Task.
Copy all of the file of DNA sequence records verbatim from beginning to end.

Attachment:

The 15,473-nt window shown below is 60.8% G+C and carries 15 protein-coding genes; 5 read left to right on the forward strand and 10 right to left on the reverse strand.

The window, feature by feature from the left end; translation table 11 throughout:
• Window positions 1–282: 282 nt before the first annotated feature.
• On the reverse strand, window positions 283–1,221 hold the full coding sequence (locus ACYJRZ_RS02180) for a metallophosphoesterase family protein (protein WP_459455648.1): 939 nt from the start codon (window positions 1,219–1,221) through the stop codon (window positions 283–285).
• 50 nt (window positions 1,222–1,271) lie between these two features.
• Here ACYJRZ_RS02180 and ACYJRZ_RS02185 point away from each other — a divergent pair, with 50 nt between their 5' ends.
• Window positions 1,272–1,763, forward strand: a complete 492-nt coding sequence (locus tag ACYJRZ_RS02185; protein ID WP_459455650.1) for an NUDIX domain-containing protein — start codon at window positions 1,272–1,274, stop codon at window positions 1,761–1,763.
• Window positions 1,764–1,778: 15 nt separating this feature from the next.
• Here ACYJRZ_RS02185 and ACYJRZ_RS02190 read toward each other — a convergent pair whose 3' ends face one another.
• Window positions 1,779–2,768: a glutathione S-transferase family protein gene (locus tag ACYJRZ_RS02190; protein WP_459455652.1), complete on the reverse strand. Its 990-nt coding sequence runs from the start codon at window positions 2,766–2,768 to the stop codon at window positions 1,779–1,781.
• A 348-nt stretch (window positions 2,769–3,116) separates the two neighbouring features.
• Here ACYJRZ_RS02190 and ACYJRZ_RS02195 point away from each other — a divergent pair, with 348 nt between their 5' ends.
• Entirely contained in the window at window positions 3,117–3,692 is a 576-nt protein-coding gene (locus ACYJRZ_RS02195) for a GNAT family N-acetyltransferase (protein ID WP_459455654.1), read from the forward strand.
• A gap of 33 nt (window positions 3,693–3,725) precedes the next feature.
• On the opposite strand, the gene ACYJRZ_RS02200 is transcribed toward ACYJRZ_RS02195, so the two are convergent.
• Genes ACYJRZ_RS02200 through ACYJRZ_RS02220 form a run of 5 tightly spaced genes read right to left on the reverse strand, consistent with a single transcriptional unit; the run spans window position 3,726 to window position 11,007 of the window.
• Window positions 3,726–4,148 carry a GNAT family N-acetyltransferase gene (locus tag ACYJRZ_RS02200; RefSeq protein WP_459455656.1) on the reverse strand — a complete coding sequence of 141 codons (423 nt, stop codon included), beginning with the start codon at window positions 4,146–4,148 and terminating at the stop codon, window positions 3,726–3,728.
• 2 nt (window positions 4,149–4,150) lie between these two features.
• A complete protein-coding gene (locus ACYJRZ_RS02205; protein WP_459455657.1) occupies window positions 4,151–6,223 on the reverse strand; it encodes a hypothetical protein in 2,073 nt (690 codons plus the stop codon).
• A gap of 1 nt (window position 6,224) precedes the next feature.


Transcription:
The 15,473-nt window shown below is 60.8% G+C and carries 15 protein-coding genes; 5 read left to right on the forward strand and 10 right to left on the reverse strand.

The window, feature by feature from the left end; translation table 11 throughout:
• Window positions 1–282: 282 nt before the first annotated feature.
• On the reverse strand, window positions 283–1,221 hold the full coding sequence (locus ACYJRZ_RS02180) for a metallophosphoesterase family protein (protein WP_459455648.1): 939 nt from the start codon (window positions 1,219–1,221) through the stop codon (window positions 283–285).
• 50 nt (window positions 1,222–1,271) lie between these two features.
• Here ACYJRZ_RS02180 and ACYJRZ_RS02185 point away from each other — a divergent pair, with 50 nt between their 5' ends.
• Window positions 1,272–1,763, forward strand: a complete 492-nt coding sequence (locus tag ACYJRZ_RS02185; protein ID WP_459455650.1) for an NUDIX domain-containing protein — start codon at window positions 1,272–1,274, stop codon at window positions 1,761–1,763.
• Window positions 1,764–1,778: 15 nt separating this feature from the next.
• Here ACYJRZ_RS02185 and ACYJRZ_RS02190 read toward each other — a convergent pair whose 3' ends face one another.
• Window positions 1,779–2,768: a glutathione S-transferase family protein gene (locus tag ACYJRZ_RS02190; protein WP_459455652.1), complete on the reverse strand. Its 990-nt coding sequence runs from the start codon at window positions 2,766–2,768 to the stop codon at window positions 1,779–1,781.
• A 348-nt stretch (window positions 2,769–3,116) separates the two neighbouring features.
• Here ACYJRZ_RS02190 and ACYJRZ_RS02195 point away from each other — a divergent pair, with 348 nt between their 5' ends.
• Entirely contained in the window at window positions 3,117–3,692 is a 576-nt protein-coding gene (locus ACYJRZ_RS02195) for a GNAT family N-acetyltransferase (protein ID WP_459455654.1), read from the forward strand.
• A gap of 33 nt (window positions 3,693–3,725) precedes the next feature.
• On the opposite strand, the gene ACYJRZ_RS02200 is transcribed toward ACYJRZ_RS02195, so the two are convergent.
• Genes ACYJRZ_RS02200 through ACYJRZ_RS02220 form a run of 5 tightly spaced genes read right to left on the reverse strand, consistent with a single transcriptional unit; the run spans window position 3,726 to window position 11,007 of the window.
• Window positions 3,726–4,148 carry a GNAT family N-acetyltransferase gene (locus tag ACYJRZ_RS02200; RefSeq protein WP_459455656.1) on the reverse strand — a complete coding sequence of 141 codons (423 nt, stop codon included), beginning with the start codon at window positions 4,146–4,148 and terminating at the stop codon, window positions 3,726–3,728.
• 2 nt (window positions 4,149–4,150) lie between these two features.
• A complete protein-coding gene (locus ACYJRZ_RS02205; protein WP_459455657.1) occupies window positions 4,151–6,223 on the reverse strand; it encodes a hypothetical protein in 2,073 nt (690 codons plus the stop codon).
• A gap of 1 nt (window position 6,224) precedes the next feature.